Supreme Court to consider whether partisan election maps are unconstitutional

The Supreme Court has never found a redistricting plan unconstitutional because of partisan gerrymandering

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The Independent Online

The US Supreme Court will evaluate whether gerrymandered election maps drawn to give a political party an unfair advantage are unconstitutional, which could result in a fundamental change to the way American elections are conducted.

The court’s consideration of the issue comes as observers from both of the US’s two main political parties continue to lament about how redistricting has become more pervasive and partisan over the last decade. The gerrymandering has helped create a polarised political environment, some have said, in which Republicans and Democrats struggle to reach compromises on major policy issues such as healthcare and government spending.

As districts become less competitive, people elected to represent those areas in government move closer to their ideological bases and further away from the political centre, the Brookings Institution – a nonpartisan think tank – has said.

The Supreme Court has agreed to hear the state of Wisconsin’s appeal against a decision finding that the state’s Republican leadership in 2011 pushed through a redistricting plan so partisan that it violated the Constitution.

In 2012, after the adoption of the new map, Republicans won 48.6 per cent of the statewide vote but captured 60 seats in the 99-seat State Assembly.

The case, which will be briefed and argued during the Supreme Court’s next term that starts in October, could determine how far state legislatures can go in structuring maps for partisan gain.

While the Supreme Court has never found a plan unconstitutional because of partisan gerrymandering, federal courts have previously ruled that maps that employ “racial gerrymandering” are against the law.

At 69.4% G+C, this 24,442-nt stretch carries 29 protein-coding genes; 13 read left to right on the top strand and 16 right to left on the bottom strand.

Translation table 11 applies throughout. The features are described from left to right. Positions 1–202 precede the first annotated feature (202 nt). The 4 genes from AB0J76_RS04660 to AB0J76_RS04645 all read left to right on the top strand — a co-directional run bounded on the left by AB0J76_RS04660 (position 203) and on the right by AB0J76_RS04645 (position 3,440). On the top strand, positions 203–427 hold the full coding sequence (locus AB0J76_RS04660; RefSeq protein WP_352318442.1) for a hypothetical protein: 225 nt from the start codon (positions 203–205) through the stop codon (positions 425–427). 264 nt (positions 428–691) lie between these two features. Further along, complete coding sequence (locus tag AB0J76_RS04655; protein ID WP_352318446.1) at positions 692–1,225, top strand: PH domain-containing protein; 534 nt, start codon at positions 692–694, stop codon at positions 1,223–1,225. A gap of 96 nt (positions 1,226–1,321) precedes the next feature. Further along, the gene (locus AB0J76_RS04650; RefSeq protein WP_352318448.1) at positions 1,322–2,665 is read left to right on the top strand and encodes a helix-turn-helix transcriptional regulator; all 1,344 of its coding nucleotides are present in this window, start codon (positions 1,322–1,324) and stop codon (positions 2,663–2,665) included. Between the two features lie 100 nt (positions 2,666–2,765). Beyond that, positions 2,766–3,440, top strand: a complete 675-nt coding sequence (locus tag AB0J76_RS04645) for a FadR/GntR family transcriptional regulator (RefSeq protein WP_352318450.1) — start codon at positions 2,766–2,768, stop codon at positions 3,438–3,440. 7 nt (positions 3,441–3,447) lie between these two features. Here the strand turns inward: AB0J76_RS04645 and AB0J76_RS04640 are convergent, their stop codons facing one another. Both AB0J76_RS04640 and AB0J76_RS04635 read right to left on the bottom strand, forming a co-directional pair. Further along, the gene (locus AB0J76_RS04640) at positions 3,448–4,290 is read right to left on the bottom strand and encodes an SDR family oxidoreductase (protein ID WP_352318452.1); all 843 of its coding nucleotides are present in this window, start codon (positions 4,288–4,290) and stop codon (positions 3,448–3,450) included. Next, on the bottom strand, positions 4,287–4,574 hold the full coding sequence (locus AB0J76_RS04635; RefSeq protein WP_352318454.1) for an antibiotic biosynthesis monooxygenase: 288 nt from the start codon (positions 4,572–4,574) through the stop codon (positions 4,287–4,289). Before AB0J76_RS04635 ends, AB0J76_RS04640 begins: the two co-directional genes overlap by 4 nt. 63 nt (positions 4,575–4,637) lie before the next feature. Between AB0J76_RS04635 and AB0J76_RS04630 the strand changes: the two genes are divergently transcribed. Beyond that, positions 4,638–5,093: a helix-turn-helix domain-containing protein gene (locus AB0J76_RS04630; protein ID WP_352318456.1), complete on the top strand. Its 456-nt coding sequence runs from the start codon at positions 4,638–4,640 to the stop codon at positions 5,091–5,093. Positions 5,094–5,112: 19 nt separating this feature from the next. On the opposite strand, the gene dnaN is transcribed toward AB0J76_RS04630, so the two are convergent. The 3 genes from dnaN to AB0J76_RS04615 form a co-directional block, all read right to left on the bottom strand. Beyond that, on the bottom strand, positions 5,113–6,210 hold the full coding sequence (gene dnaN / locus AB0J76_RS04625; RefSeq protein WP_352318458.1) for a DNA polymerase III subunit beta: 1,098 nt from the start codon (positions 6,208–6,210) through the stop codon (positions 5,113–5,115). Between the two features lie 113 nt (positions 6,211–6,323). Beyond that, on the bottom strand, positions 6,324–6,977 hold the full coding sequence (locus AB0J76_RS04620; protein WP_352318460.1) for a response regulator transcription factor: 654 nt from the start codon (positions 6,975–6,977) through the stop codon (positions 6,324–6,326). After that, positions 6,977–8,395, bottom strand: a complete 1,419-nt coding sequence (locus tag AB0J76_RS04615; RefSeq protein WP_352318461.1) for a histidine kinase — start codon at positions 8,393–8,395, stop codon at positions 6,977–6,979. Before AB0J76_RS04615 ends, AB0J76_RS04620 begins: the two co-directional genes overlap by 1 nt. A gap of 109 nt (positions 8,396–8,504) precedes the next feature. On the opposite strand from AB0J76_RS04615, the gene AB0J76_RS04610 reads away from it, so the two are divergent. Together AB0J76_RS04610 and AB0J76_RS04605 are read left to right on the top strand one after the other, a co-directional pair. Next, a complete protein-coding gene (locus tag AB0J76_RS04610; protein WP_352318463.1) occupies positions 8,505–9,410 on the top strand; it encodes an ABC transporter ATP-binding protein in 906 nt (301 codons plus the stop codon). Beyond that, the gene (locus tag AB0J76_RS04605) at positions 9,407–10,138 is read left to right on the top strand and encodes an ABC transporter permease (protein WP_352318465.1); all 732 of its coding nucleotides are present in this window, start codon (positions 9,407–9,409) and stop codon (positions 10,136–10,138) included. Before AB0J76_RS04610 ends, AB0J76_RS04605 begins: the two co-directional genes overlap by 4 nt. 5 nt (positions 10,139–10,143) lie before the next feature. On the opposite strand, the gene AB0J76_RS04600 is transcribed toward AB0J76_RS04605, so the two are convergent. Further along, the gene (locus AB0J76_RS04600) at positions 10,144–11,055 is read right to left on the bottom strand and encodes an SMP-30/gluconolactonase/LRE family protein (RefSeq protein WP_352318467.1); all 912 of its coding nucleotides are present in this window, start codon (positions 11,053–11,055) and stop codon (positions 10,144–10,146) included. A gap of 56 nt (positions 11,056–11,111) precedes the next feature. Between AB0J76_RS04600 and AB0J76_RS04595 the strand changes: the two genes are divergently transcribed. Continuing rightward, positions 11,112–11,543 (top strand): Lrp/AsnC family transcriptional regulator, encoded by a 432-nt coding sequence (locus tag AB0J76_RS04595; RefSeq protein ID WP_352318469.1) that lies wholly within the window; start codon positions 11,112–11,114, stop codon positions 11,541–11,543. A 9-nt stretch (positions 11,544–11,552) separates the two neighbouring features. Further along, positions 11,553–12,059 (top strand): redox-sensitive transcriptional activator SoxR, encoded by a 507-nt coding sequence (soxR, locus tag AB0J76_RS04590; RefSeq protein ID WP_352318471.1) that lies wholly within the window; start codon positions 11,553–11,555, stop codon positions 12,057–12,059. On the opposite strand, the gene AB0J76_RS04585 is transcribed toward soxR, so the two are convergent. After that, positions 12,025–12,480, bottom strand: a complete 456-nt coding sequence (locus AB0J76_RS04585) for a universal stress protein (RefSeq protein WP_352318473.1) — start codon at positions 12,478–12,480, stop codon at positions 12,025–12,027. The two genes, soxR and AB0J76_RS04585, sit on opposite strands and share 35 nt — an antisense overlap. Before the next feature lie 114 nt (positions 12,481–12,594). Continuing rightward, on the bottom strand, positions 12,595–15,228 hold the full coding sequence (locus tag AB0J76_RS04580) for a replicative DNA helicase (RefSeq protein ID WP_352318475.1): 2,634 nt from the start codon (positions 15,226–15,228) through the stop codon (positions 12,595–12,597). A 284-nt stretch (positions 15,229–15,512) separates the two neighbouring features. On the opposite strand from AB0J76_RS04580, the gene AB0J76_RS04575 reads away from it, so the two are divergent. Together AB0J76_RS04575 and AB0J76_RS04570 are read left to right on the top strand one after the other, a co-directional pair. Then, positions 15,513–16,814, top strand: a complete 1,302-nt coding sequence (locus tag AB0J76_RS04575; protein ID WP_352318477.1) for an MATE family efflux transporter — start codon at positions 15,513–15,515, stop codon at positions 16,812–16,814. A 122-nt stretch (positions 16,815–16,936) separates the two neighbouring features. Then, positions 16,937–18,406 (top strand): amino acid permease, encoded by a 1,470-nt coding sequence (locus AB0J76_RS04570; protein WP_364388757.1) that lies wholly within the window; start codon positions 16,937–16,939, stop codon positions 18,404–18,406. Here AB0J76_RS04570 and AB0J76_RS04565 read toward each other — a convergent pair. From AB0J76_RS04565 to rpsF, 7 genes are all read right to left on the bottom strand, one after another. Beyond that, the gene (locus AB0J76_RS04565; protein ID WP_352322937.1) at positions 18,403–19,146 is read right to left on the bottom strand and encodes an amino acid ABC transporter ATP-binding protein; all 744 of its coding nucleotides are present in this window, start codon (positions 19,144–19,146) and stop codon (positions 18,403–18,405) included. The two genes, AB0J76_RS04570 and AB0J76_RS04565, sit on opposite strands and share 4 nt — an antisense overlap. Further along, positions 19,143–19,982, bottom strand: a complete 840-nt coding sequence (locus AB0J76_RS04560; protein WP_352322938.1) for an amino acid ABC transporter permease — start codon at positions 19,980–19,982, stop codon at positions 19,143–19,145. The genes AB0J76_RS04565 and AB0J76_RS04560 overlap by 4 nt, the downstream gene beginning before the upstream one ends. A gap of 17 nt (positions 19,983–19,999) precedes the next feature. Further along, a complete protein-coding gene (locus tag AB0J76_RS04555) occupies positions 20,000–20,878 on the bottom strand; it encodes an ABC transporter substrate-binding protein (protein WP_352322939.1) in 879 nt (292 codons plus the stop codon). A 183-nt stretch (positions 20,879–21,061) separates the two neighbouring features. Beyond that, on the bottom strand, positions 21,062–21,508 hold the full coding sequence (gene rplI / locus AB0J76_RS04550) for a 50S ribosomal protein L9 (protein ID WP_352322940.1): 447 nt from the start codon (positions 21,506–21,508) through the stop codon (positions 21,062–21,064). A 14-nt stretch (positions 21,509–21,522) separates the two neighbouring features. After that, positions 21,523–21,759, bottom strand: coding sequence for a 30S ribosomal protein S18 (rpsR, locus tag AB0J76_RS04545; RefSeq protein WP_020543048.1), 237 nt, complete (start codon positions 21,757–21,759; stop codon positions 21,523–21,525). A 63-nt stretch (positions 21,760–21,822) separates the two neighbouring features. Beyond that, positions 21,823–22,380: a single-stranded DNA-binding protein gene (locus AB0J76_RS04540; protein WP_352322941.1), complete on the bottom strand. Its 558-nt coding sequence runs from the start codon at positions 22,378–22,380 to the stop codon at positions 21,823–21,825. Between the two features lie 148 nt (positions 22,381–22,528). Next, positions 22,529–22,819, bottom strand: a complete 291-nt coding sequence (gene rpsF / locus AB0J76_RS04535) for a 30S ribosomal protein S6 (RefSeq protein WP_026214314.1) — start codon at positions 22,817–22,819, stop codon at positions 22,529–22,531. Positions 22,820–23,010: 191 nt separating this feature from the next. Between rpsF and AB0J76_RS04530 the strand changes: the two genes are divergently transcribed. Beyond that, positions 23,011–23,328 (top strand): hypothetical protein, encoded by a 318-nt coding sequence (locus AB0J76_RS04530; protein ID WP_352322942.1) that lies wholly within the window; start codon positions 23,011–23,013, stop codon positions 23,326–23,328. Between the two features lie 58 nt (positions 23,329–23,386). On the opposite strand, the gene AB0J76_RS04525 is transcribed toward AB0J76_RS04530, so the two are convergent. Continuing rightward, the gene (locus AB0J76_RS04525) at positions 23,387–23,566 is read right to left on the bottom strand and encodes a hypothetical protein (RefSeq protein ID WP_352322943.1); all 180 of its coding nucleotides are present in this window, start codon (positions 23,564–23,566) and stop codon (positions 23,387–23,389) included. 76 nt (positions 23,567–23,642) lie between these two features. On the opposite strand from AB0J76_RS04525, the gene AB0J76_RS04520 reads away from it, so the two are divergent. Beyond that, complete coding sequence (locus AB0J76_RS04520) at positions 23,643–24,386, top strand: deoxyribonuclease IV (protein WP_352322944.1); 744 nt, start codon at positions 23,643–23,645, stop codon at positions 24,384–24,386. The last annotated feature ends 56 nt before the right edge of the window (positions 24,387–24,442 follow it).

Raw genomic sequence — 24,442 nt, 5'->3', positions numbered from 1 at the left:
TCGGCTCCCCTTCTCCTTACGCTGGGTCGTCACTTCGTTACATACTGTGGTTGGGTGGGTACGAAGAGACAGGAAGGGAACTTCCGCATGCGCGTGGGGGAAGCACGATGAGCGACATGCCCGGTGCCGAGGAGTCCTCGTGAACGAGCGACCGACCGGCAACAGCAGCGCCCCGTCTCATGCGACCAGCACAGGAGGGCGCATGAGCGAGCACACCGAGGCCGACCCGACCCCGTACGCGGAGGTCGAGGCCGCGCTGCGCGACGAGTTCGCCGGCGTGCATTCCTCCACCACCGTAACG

In racial gerrymandering, map lines are drawn to lower the influence of minority voters, who tend to vote in favour of the Democratic Party.

Even though both political parties draw congressional and legislative districts to their own advantage, since Republicans control more state legislatures, they have more to lose if the Supreme Court determines that partisan gerrymandering is unconstitutional. 

In its brief to the high court, the state of Wisconsin asked the nine justices to reject any effort that “wrests control of districting away from the state legislators to whom the state constitution assigns that task, and hands it to federal judges and opportunistic plaintiffs seeking to accomplish in court what they failed to achieve at the ballot box.”

Meanwhile, the dozen plaintiffs – voters across the state – said the evidence laid out at the trial in the case showed that “Republican legislative leaders authorised a secretive and exclusionary mapmaking process aimed at securing for their party a large advantage that would persist no matter what happened in future elections.”

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